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13-10-2017 | Original Paper | Uitgave 2/2018

Journal of Child and Family Studies 2/2018

A Systematic Review of Courses, Training, and Interventions for Adoptive Parents

Journal of Child and Family Studies > Uitgave 2/2018
Filip Drozd, Hans Bugge Bergsund, Karianne Thune Hammerstrøm, Marit Bergum Hansen, Heidi Jacobsen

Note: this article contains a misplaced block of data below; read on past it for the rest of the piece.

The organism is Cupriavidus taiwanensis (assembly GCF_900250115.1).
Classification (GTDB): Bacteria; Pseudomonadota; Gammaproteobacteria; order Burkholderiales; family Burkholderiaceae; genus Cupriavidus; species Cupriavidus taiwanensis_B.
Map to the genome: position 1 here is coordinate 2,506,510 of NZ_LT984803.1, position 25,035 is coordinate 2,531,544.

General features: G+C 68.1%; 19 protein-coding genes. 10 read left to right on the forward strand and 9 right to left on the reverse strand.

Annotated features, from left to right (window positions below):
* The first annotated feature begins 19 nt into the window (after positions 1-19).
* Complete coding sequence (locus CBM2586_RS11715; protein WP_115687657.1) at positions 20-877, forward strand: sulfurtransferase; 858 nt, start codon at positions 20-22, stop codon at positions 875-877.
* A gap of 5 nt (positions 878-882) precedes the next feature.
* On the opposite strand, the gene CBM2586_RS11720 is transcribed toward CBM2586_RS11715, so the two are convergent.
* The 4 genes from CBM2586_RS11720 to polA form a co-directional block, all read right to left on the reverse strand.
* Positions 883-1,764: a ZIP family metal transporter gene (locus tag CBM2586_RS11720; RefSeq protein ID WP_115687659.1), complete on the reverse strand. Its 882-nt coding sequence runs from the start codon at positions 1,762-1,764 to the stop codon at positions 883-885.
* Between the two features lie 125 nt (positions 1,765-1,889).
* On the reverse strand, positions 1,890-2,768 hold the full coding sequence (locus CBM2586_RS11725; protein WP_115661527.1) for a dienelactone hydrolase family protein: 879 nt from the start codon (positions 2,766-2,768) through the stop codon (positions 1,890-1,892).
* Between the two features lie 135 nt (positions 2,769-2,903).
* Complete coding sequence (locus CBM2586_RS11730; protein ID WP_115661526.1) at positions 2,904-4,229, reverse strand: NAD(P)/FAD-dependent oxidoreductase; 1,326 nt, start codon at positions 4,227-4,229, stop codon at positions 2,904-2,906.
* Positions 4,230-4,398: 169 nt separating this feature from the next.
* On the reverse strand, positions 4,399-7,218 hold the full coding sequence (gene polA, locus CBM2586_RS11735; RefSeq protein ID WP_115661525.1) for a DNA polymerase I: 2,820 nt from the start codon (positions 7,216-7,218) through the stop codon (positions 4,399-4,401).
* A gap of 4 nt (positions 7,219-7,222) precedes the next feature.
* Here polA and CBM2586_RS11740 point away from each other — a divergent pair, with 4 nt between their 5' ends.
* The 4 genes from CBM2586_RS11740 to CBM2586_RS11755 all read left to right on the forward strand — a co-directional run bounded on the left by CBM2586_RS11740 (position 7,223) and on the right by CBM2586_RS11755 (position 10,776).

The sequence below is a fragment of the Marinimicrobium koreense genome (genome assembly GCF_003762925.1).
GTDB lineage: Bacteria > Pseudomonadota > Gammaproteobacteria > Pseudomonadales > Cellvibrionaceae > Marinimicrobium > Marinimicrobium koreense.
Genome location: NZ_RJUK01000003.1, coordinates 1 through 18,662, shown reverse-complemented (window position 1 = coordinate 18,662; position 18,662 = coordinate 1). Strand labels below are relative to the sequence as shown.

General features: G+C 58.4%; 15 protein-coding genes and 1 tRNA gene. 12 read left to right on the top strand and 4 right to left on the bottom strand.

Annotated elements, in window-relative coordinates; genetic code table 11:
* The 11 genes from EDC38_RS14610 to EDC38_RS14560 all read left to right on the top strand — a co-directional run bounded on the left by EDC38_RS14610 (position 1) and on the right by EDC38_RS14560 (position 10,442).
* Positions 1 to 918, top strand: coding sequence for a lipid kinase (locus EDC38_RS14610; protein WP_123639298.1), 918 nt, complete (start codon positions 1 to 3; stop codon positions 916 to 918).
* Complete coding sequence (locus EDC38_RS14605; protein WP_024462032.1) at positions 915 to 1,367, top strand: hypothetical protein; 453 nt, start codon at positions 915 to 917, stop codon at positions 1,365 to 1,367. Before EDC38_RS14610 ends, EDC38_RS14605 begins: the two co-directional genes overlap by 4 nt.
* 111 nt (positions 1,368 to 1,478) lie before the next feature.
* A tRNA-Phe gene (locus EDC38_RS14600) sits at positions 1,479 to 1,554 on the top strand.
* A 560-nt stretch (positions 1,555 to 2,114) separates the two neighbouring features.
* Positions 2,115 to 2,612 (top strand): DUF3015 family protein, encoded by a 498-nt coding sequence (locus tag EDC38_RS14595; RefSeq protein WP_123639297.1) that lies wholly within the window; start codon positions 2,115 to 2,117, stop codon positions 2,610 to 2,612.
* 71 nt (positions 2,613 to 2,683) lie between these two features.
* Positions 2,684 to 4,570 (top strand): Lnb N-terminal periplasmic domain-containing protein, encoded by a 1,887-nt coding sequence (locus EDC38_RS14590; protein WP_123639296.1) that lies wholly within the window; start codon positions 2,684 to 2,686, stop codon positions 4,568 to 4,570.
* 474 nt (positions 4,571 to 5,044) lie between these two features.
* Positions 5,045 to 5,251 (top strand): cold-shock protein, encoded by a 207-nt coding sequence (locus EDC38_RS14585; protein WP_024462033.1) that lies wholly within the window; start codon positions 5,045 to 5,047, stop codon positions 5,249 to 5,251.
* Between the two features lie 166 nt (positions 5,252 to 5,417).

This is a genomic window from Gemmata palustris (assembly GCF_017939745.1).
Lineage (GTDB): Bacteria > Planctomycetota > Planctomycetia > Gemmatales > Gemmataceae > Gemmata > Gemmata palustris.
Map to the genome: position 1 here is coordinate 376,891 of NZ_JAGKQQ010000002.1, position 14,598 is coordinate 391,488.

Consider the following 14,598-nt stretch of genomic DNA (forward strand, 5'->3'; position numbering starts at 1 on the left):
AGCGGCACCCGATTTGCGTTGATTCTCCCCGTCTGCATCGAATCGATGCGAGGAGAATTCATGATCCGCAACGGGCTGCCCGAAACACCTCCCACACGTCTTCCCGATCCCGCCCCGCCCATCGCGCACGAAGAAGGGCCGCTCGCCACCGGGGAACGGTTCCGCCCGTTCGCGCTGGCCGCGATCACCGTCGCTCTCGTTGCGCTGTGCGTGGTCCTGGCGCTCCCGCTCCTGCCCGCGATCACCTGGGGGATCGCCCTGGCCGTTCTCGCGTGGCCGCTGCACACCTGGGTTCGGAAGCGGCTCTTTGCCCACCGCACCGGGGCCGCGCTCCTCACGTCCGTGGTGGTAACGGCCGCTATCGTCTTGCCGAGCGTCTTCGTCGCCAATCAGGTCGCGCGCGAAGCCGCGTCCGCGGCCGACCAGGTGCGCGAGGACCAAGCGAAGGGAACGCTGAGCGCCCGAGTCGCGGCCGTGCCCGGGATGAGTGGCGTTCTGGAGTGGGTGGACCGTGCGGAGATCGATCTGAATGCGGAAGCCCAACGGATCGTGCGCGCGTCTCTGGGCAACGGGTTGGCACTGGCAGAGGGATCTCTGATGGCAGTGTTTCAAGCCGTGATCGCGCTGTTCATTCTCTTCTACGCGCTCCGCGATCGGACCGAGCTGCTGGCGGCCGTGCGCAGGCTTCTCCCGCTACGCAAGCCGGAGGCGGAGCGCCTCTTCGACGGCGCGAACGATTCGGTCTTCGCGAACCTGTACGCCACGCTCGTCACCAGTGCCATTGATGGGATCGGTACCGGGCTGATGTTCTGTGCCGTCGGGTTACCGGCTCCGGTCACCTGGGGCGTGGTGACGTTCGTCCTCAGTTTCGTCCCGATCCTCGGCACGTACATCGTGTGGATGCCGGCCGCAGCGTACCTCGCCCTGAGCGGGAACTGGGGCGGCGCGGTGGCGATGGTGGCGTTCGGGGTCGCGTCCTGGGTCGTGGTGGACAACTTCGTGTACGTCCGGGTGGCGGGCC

Adoption requires thorough preparations prior to the arrival of the child and support post-adoption among parents, to promote a positive parent–child relationship and healthy family functioning. The purpose of our study was, therefore, to systematically review the literature on pre- and post-adoption interventions for caregivers, and determine the possibility for conducting a meta-analysis. We searched 12 electronic databases and identified 7574 references that were considered for inclusion by two independent raters. Articles meeting the following criteria were retrieved in full-text; studies that examined the effects of (a) a pre- and/or post-adoption intervention, (b) against a comparator (including quasi-experimental studies), and (c) report on outcomes for parents. Finally, we included 10 studies that met our inclusion criteria and which were assessed in terms of reported intervention effects and study quality using Cochrane’s Risk of Bias tool. All studies were associated with a high risk of bias in at least one out of seven domains and unclear reporting on several domains. Eight studies examined intervention effects related to interpersonal functioning; three of which found positive effects. In addition, three studies investigated effects on parenting and stress, respectively; however, only one study demonstrated effects on parenting and none on parental stress. Overall, the study designs, interventions, and results were characterized by substantial heterogeneity, making a meta-analysis unfeasible. In conclusion, the results from the included studies in our review does not point in any particular direction. The most consistent finding across studies was the lack of studies on pre-adoption interventions, and poor design and unclear reporting. Consequently, future studies should evaluate pre-adoption interventions, and need to use more rigorous design, transparent and comprehensible reporting, as well as more homogenous interventions and methods, to move the field forward in support of adoptive parents.

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